I was very eager to see them once and for all in power in Egypt, because they figured, that once they are in power, they would have to answer the question, and then they would realize, and the Egyptian public would realize, that you have to make a choice. You have to make a choice between a theocracy and a democracy, you cannot have both. And I have to say it is rather interesting that when they passed the constitution in Egypt, their span in power was very short, but they did manage to pass the constitution, and it was very interesting that even in that constitution they managed to avoid answering that question. They left it open for the future.
But why did we have millions of Egyptians marching on the streets of Cairo and elsewhere? We had millions of Egyptians, including liberals, who marched there, because they were quite convinced that given the chance, that if they are enough time in power, then what the Muslim Brothers would do is lead Egypt towards the path of becoming a theocracy. And I have to say, Egyptian liberals faced a rather uncomfortable dilemma. They had to choose between a military regime, because everyone, I think, realized that el-Sisi would end up with the establishment of a military regime, so they had to choose between establishing a military regime, former authoritarian regime that they knew well, that was the evil they knew, or accepting the gradual encroachment of theocratic norms on Egyptian society.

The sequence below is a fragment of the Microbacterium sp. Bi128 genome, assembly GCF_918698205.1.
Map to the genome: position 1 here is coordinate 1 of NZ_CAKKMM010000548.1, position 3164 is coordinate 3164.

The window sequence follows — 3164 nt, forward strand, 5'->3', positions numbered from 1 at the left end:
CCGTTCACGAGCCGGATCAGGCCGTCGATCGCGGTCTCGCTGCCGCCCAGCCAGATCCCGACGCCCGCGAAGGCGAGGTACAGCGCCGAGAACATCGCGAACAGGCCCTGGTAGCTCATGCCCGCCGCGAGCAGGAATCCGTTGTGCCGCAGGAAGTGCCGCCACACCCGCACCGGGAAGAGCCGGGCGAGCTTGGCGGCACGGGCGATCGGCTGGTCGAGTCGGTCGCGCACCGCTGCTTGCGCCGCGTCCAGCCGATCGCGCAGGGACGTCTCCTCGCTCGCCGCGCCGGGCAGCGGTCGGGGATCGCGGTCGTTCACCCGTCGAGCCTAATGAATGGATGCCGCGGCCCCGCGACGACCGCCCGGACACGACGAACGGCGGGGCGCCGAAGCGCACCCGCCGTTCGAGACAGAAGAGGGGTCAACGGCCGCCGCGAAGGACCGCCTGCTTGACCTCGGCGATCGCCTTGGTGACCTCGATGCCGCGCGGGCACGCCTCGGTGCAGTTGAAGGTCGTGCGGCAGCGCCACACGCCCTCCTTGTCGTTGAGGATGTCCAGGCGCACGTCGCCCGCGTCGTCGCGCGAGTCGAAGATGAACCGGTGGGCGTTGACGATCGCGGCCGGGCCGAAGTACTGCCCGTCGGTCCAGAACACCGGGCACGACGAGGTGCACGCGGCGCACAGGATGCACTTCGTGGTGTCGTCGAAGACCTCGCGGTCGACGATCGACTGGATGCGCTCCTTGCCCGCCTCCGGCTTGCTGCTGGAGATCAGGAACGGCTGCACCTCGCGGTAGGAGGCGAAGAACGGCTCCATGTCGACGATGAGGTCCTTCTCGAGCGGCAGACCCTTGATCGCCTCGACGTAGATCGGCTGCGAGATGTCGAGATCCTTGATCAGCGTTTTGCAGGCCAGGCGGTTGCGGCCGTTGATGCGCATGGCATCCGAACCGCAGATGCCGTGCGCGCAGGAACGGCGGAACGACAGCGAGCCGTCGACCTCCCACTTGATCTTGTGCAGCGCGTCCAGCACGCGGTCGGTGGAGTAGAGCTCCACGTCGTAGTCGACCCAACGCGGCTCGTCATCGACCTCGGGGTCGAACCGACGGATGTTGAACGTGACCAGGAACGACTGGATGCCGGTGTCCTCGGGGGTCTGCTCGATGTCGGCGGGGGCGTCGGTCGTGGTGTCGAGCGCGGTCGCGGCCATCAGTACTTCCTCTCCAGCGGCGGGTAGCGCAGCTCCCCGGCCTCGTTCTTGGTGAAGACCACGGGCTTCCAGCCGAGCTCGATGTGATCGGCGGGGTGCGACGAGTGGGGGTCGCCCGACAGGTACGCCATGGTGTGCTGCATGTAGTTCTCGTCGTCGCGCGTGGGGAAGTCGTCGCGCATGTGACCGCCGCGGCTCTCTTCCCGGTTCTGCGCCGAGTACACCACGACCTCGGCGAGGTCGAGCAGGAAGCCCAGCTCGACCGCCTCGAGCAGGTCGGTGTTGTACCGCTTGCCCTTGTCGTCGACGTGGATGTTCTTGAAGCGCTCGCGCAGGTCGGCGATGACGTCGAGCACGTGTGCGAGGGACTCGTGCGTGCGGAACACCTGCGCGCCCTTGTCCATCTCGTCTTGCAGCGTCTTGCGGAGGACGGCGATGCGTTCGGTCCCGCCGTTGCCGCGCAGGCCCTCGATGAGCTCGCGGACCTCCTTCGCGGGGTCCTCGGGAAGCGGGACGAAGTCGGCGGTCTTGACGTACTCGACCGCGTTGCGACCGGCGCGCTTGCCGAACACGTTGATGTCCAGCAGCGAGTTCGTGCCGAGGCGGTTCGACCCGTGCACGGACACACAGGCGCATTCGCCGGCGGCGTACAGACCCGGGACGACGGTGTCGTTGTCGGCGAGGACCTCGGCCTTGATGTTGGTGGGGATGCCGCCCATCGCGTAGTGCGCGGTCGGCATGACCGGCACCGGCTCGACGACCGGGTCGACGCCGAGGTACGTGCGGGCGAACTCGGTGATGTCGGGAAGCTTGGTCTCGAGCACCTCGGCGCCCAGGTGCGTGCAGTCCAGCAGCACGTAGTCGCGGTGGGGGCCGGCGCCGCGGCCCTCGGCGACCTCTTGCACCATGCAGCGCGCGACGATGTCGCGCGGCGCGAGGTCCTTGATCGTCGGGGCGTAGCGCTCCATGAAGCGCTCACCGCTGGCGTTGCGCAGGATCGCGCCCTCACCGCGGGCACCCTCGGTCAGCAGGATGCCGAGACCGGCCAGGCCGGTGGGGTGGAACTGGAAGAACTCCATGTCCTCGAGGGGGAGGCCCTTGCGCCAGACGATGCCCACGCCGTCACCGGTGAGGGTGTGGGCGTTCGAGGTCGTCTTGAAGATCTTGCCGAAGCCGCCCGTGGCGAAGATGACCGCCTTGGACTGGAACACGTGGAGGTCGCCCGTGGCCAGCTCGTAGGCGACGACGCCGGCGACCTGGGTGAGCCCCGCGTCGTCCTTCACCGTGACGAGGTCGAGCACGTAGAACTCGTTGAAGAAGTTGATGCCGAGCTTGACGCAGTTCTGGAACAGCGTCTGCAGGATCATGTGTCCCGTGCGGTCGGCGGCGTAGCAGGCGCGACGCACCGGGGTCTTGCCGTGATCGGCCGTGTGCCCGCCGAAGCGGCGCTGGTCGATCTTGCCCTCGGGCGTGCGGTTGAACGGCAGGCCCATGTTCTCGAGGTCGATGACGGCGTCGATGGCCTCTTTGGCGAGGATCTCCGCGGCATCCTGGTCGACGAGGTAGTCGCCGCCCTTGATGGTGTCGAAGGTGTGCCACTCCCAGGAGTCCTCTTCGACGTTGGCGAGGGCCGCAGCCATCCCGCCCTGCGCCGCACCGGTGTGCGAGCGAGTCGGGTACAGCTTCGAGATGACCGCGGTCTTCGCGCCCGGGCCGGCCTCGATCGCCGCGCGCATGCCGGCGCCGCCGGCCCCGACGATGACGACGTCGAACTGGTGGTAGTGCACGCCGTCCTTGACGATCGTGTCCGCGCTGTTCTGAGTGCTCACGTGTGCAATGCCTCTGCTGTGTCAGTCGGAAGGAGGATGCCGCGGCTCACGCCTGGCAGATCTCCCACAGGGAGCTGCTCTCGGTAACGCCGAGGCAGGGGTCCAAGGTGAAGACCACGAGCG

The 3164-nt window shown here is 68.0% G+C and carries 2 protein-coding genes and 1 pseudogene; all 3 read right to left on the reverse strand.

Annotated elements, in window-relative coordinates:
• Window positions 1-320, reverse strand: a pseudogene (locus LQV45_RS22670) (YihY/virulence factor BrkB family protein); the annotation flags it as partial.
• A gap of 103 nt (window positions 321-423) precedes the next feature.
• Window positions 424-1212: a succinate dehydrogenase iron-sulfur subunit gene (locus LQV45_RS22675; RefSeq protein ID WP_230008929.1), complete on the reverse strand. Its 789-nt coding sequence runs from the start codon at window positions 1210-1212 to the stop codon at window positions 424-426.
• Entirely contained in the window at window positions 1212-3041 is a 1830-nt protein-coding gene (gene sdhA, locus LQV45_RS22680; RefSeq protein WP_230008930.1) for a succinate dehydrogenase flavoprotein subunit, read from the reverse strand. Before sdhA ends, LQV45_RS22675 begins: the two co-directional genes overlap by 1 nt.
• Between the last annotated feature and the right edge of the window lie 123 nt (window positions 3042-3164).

And they finally did choose the evil that they knew, and that is what we have seen in Egypt over the last four-five years. The evil that the Egyptian liberals new. A non-democratic regime led by a strongman that nevertheless is strong enough to fend off the Islamist threat.
A very crucial question is, “Is it possible to have a democracy with strong political Islam movement as part of that democracy?” The answer to that question is, “Yes”. But under one condition: that that political Islam movement does not enjoy a majority. Because if it enjoyed the majority, it will ultimately lead the country to a theocratic regime. If it doesn’t, it may just have an effect on leading the country to be more conservative, more Islamic, more religious, but not in the way, that doesn’t allow popular vote to express itself, and doesn’t allow regime change.